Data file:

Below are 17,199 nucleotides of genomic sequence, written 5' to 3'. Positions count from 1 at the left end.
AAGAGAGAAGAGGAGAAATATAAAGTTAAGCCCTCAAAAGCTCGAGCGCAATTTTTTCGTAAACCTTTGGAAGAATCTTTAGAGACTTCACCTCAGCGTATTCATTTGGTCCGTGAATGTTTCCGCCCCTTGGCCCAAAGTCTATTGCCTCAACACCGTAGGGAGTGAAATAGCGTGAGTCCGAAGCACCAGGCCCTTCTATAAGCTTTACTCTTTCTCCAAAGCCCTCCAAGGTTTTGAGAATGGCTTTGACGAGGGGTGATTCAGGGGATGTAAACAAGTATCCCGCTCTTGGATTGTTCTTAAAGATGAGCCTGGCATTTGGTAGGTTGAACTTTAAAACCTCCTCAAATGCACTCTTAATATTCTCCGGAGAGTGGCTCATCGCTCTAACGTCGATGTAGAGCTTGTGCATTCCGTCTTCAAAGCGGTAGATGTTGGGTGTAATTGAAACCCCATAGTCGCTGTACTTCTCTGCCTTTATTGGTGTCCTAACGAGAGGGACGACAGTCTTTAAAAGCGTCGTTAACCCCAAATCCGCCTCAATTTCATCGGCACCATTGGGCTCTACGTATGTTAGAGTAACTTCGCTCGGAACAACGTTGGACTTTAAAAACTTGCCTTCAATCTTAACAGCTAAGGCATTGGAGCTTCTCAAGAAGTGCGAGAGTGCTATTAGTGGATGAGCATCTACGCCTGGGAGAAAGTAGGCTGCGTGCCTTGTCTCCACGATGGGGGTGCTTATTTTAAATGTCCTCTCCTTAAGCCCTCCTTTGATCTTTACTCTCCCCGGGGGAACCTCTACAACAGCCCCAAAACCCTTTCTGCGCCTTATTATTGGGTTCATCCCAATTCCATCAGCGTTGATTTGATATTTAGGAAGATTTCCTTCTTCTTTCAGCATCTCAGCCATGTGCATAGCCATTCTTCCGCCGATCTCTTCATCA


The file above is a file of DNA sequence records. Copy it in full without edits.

Below are 17,199 nucleotides of genomic sequence, written 5' to 3'. Positions count from 1 at the left end.
AAGAGAGAAGAGGAGAAATATAAAGTTAAGCCCTCAAAAGCTCGAGCGCAATTTTTTCGTAAACCTTTGGAAGAATCTTTAGAGACTTCACCTCAGCGTATTCATTTGGTCCGTGAATGTTTCCGCCCCTTGGCCCAAAGTCTATTGCCTCAACACCGTAGGGAGTGAAATAGCGTGAGTCCGAAGCACCAGGCCCTTCTATAAGCTTTACTCTTTCTCCAAAGCCCTCCAAGGTTTTGAGAATGGCTTTGACGAGGGGTGATTCAGGGGATGTAAACAAGTATCCCGCTCTTGGATTGTTCTTAAAGATGAGCCTGGCATTTGGTAGGTTGAACTTTAAAACCTCCTCAAATGCACTCTTAATATTCTCCGGAGAGTGGCTCATCGCTCTAACGTCGATGTAGAGCTTGTGCATTCCGTCTTCAAAGCGGTAGATGTTGGGTGTAATTGAAACCCCATAGTCGCTGTACTTCTCTGCCTTTATTGGTGTCCTAACGAGAGGGACGACAGTCTTTAAAAGCGTCGTTAACCCCAAATCCGCCTCAATTTCATCGGCACCATTGGGCTCTACGTATGTTAGAGTAACTTCGCTCGGAACAACGTTGGACTTTAAAAACTTGCCTTCAATCTTAACAGCTAAGGCATTGGAGCTTCTCAAGAAGTGCGAGAGTGCTATTAGTGGATGAGCATCTACGCCTGGGAGAAAGTAGGCTGCGTGCCTTGTCTCCACGATGGGGGTGCTTATTTTAAATGTCCTCTCCTTAAGCCCTCCTTTGATCTTTACTCTCCCCGGGGGAACCTCTACAACAGCCCCAAAACCCTTTCTGCGCCTTATTATTGGGTTCATCCCAATTCCATCAGCGTTGATTTGATATTTAGGAAGATTTCCTTCTTCTTTCAGCATCTCAGCCATGTGCATAGCCATTCTTCCGCCGATCTCTTCATCA